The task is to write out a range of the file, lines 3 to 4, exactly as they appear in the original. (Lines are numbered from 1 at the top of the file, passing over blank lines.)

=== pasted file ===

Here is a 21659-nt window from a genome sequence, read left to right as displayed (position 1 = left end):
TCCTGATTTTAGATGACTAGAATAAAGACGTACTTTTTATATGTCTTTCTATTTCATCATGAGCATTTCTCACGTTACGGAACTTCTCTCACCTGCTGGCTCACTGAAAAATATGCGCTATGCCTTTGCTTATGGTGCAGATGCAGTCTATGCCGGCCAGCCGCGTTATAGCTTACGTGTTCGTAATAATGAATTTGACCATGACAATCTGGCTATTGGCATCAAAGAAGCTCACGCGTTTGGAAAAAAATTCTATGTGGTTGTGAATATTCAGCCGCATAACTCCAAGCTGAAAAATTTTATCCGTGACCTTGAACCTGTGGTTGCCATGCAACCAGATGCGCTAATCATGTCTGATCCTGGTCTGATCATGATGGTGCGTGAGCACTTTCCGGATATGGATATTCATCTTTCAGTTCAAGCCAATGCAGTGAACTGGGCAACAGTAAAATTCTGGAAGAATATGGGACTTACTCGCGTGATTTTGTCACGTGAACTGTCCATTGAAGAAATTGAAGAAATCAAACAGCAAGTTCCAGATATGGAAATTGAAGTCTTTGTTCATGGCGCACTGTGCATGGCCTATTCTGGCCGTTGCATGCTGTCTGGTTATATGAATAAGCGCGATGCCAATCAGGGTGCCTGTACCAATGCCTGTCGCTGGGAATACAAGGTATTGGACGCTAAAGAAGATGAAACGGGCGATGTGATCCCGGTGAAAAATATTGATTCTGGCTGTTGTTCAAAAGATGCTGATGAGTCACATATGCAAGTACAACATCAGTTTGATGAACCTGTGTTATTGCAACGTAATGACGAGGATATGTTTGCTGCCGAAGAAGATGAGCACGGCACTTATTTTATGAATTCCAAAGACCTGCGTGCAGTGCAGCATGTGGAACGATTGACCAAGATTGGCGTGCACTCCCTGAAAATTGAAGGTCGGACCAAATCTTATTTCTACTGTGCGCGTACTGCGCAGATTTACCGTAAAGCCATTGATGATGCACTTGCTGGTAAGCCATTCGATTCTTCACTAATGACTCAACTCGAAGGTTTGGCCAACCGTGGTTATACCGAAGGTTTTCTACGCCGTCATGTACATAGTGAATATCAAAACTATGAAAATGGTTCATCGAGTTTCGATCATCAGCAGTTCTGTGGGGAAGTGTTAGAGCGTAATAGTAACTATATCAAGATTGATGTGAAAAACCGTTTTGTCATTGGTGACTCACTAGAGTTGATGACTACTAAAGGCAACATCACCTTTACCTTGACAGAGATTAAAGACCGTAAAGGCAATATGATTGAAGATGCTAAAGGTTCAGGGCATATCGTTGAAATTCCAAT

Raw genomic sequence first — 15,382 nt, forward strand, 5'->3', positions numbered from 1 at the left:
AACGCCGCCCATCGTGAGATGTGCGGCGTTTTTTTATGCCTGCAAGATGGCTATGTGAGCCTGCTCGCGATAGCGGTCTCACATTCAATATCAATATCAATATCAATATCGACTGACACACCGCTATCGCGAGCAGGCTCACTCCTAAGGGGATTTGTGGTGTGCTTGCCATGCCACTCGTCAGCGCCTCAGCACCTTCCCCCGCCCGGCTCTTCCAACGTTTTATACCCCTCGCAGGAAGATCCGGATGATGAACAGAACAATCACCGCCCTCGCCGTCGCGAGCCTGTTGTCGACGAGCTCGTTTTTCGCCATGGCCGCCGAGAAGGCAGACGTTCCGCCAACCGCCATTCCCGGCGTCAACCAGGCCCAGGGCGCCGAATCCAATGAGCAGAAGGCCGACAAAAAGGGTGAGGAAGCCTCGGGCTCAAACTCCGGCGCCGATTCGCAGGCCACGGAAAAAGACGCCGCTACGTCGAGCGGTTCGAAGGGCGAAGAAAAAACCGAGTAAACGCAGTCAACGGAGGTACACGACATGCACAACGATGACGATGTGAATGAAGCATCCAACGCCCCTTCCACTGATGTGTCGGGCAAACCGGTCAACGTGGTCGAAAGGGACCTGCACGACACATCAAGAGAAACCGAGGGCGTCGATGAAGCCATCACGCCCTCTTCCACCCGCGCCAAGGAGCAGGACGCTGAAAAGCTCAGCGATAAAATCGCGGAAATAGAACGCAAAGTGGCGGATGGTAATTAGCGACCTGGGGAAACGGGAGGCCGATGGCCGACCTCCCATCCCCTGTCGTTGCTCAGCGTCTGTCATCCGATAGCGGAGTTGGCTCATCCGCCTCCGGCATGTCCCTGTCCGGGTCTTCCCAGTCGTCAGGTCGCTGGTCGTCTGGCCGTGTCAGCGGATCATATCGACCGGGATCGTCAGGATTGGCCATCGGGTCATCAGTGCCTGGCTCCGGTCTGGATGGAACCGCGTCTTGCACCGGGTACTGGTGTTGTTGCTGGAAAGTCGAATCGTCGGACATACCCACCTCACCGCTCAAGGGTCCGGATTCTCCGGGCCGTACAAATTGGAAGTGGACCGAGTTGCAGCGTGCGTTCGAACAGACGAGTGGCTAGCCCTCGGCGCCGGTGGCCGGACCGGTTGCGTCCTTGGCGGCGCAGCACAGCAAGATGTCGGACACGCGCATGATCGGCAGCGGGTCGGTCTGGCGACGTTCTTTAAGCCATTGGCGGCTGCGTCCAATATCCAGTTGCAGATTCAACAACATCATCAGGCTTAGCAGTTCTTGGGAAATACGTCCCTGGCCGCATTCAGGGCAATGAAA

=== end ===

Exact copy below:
Raw genomic sequence first — 15,382 nt, forward strand, 5'->3', positions numbered from 1 at the left:
AACGCCGCCCATCGTGAGATGTGCGGCGTTTTTTTATGCCTGCAAGATGGCTATGTGAGCCTGCTCGCGATAGCGGTCTCACATTCAATATCAATATCAATATCAATATCGACTGACACACCGCTATCGCGAGCAGGCTCACTCCTAAGGGGATTTGTGGTGTGCTTGCCATGCCACTCGTCAGCGCCTCAGCACCTTCCCCCGCCCGGCTCTTCCAACGTTTTATACCCCTCGCAGGAAGATCCGGATGATGAACAGAACAATCACCGCCCTCGCCGTCGCGAGCCTGTTGTCGACGAGCTCGTTTTTCGCCATGGCCGCCGAGAAGGCAGACGTTCCGCCAACCGCCATTCCCGGCGTCAACCAGGCCCAGGGCGCCGAATCCAATGAGCAGAAGGCCGACAAAAAGGGTGAGGAAGCCTCGGGCTCAAACTCCGGCGCCGATTCGCAGGCCACGGAAAAAGACGCCGCTACGTCGAGCGGTTCGAAGGGCGAAGAAAAAACCGAGTAAACGCAGTCAACGGAGGTACACGACATGCACAACGATGACGATGTGAATGAAGCATCCAACGCCCCTTCCACTGATGTGTCGGGCAAACCGGTCAACGTGGTCGAAAGGGACCTGCACGACACATCAAGAGAAACCGAGGGCGTCGATGAAGCCATCACGCCCTCTTCCACCCGCGCCAAGGAGCAGGACGCTGAAAAGCTCAGCGATAAAATCGCGGAAATAGAACGCAAAGTGGCGGATGGTAATTAGCGACCTGGGGAAACGGGAGGCCGATGGCCGACCTCCCATCCCCTGTCGTTGCTCAGCGTCTGTCATCCGATAGCGGAGTTGGCTCATCCGCCTCCGGCATGTCCCTGTCCGGGTCTTCCCAGTCGTCAGGTCGCTGGTCGTCTGGCCGTGTCAGCGGATCATATCGACCGGGATCGTCAGGATTGGCCATCGGGTCATCAGTGCCTGGCTCCGGTCTGGATGGAACCGCGTCTTGCACCGGGTACTGGTGTTGTTGCTGGAAAGTCGAATCGTCGGACATACCCACCTCACCGCTCAAGGGTCCGGATTCTCCGGGCCGTACAAATTGGAAGTGGACCGAGTTGCAGCGTGCGTTCGAACAGACGAGTGGCTAGCCCTCGGCGCCGGTGGCCGGACCGGTTGCGTCCTTGGCGGCGCAGCACAGCAAGATGTCGGACACGCGCATGATCGGCAGCGGGTCGGTCTGGCGACGTTCTTTAAGCCATTGGCGGCTGCGTCCAATATCCAGTTGCAGATTCAACAACATCATCAGGCTTAGCAGTTCTTGGGAAATACGTCCCTGGCCGCATTCAGGGCAATGAAA